Nine Entertainment/NEC/Seven West/SWM

There’s lots to like about Nine. Number one in many categories, an ostensibly “cheap” way to play REA through Nine’s holding in DHG, a growing digital arm.

The balance sheet is reasonable, it’s got a buyback, and cashflows are normally quite good.

Equally, ad spend remains a big part of the business, and right now, ad spend is quite depressed.

Both NEC and SWM highlighted the double digit declines in tv ad spend, and the decline in radio media ad spend. The below graph is from SWM. Broadcast video on demand (BVOD, blue) is the stuff that has to replace the more traditional legacy media, which is in a mix of structural decline and cyclical downturn.

How does one manage to have an ad spend decline when there’s record unemployment?

It’s not an unreasonable question. Some think the Aussie economy is in rude health. But I would argue that advertise when there is demand worth competing for and don’t advertise when there’s no demand. To that end, advertising is about as cyclical as it comes and is often a good early warning indicator of a slowdown.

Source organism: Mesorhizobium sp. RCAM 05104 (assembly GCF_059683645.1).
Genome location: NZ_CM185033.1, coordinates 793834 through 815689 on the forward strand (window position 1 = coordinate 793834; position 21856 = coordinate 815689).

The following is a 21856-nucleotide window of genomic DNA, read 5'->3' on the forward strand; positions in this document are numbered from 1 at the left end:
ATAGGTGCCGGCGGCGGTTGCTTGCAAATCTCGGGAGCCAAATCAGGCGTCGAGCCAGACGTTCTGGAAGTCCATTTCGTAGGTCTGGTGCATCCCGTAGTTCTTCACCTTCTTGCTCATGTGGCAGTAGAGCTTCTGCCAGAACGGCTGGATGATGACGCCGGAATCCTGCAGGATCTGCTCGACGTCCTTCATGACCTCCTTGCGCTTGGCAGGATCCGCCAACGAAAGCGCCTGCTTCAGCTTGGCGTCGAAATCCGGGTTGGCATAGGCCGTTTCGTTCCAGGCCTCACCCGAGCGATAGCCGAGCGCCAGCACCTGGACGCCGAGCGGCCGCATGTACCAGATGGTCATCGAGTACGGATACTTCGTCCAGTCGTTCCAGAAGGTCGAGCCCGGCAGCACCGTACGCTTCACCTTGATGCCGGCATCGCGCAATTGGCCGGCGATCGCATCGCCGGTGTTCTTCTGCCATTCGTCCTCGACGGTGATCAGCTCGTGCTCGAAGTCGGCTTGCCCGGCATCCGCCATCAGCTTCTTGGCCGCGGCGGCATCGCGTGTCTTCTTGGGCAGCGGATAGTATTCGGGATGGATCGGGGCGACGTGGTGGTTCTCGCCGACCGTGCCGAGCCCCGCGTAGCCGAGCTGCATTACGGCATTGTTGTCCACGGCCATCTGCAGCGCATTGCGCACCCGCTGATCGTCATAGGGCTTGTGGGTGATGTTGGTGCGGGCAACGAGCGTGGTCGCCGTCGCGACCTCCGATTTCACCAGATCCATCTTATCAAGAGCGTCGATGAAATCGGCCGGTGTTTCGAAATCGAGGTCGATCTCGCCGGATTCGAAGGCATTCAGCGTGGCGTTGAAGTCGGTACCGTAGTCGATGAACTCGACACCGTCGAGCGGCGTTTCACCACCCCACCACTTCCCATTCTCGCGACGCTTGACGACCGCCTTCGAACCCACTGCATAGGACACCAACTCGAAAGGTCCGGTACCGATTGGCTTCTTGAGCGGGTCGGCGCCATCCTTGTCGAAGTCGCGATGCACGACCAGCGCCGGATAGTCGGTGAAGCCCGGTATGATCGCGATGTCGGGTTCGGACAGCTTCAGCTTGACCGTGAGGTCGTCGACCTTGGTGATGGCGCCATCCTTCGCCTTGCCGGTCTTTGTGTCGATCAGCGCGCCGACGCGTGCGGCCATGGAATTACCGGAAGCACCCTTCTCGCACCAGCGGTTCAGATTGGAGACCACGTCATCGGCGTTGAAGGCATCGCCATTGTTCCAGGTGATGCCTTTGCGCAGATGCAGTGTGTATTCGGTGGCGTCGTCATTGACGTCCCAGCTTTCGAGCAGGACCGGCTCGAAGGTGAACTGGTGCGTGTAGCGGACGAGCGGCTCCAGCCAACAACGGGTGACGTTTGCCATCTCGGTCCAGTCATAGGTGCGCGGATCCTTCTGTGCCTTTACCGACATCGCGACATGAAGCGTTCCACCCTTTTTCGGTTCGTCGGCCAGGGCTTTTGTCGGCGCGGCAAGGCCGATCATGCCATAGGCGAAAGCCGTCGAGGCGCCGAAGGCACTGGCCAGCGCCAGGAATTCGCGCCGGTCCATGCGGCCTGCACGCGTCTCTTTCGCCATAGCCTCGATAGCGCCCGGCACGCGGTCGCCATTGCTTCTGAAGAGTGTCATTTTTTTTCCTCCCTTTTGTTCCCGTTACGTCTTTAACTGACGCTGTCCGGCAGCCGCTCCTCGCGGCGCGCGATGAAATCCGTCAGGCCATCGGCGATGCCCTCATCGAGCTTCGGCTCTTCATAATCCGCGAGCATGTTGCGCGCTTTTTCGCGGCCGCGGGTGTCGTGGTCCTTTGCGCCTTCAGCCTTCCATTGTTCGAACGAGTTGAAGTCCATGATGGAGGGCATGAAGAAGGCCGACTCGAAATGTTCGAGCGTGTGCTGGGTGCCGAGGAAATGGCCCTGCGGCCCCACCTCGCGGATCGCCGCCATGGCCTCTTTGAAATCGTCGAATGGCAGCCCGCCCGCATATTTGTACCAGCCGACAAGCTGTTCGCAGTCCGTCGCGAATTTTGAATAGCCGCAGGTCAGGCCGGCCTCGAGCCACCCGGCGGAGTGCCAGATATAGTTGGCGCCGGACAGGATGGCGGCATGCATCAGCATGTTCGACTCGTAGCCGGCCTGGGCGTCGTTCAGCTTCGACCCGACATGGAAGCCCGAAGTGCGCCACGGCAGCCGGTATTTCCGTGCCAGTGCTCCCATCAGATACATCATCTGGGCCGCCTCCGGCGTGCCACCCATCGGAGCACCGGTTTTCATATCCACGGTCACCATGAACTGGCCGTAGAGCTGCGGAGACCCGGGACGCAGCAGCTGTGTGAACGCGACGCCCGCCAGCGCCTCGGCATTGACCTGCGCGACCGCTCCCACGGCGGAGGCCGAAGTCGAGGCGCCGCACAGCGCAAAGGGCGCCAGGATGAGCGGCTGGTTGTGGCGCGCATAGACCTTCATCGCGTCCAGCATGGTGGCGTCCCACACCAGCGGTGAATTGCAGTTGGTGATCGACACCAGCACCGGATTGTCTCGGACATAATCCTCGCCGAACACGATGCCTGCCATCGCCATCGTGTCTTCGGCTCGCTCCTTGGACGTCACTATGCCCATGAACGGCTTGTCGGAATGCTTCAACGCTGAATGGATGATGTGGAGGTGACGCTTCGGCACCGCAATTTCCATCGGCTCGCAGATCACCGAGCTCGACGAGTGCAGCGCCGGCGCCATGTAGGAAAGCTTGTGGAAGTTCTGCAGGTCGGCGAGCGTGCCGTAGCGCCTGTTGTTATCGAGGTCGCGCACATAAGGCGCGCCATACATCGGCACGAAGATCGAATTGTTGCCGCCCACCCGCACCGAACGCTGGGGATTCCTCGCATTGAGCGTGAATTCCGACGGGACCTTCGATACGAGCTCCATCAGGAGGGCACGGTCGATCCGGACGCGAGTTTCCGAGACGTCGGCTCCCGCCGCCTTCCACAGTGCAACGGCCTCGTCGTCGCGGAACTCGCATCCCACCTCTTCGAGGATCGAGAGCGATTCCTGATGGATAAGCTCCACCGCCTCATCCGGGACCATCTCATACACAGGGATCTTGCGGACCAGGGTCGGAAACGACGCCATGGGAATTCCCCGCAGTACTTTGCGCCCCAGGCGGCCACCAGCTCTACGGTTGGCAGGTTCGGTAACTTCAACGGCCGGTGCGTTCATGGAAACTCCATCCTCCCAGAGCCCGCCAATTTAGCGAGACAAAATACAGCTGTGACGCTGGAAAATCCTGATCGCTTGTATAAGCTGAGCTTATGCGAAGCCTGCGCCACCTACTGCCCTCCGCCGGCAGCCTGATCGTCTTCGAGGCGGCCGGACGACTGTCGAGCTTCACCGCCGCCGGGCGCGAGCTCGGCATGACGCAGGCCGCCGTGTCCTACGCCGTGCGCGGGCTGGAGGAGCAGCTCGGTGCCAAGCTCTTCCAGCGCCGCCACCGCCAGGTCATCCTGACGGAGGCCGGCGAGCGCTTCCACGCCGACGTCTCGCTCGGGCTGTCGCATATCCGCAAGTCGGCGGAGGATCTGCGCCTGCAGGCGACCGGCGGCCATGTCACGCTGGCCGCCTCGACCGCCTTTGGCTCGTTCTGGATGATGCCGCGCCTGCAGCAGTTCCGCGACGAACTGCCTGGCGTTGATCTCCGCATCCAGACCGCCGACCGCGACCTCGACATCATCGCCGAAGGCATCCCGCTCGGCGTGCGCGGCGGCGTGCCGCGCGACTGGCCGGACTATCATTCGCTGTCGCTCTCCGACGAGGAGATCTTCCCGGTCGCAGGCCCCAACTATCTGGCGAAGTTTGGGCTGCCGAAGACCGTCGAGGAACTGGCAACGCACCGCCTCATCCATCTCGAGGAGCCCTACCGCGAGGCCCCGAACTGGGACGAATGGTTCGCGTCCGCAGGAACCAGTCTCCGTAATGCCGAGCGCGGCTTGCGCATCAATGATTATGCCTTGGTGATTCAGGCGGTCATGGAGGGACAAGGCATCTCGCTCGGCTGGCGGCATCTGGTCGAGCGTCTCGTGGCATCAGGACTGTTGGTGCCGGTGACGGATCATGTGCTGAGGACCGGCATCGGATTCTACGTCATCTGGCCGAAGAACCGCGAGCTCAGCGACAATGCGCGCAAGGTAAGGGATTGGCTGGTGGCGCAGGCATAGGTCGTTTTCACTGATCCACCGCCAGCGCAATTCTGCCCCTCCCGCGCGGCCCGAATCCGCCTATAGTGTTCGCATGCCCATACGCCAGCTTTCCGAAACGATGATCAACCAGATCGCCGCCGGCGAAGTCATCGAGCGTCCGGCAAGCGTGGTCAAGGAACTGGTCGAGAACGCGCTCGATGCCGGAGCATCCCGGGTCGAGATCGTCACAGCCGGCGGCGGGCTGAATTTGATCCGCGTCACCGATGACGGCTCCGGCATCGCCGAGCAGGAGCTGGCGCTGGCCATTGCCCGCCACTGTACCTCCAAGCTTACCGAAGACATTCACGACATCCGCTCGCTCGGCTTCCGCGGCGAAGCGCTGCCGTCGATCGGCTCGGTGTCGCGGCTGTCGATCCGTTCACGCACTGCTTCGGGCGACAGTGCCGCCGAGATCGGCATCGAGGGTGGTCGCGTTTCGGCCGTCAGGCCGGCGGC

Now the unemployment rate is rising from low levels, retail sales are declining from high levels, and bank arrears (Judo bank, WBC/NAB/ANZ/CBA) are rising. Taken together, they help explain what’s going on with ads, even as one must be mindful of that structural issue.

So, to conclude, lots to like about NEC, and it, and SWM, are both some of the cheapest stocks in the market. But perhaps better to wait for evidence that the ad cycle is turning up, first. The moment they announce that, the shares will pop, but they are cheap enough that it won’t matter overmuch.

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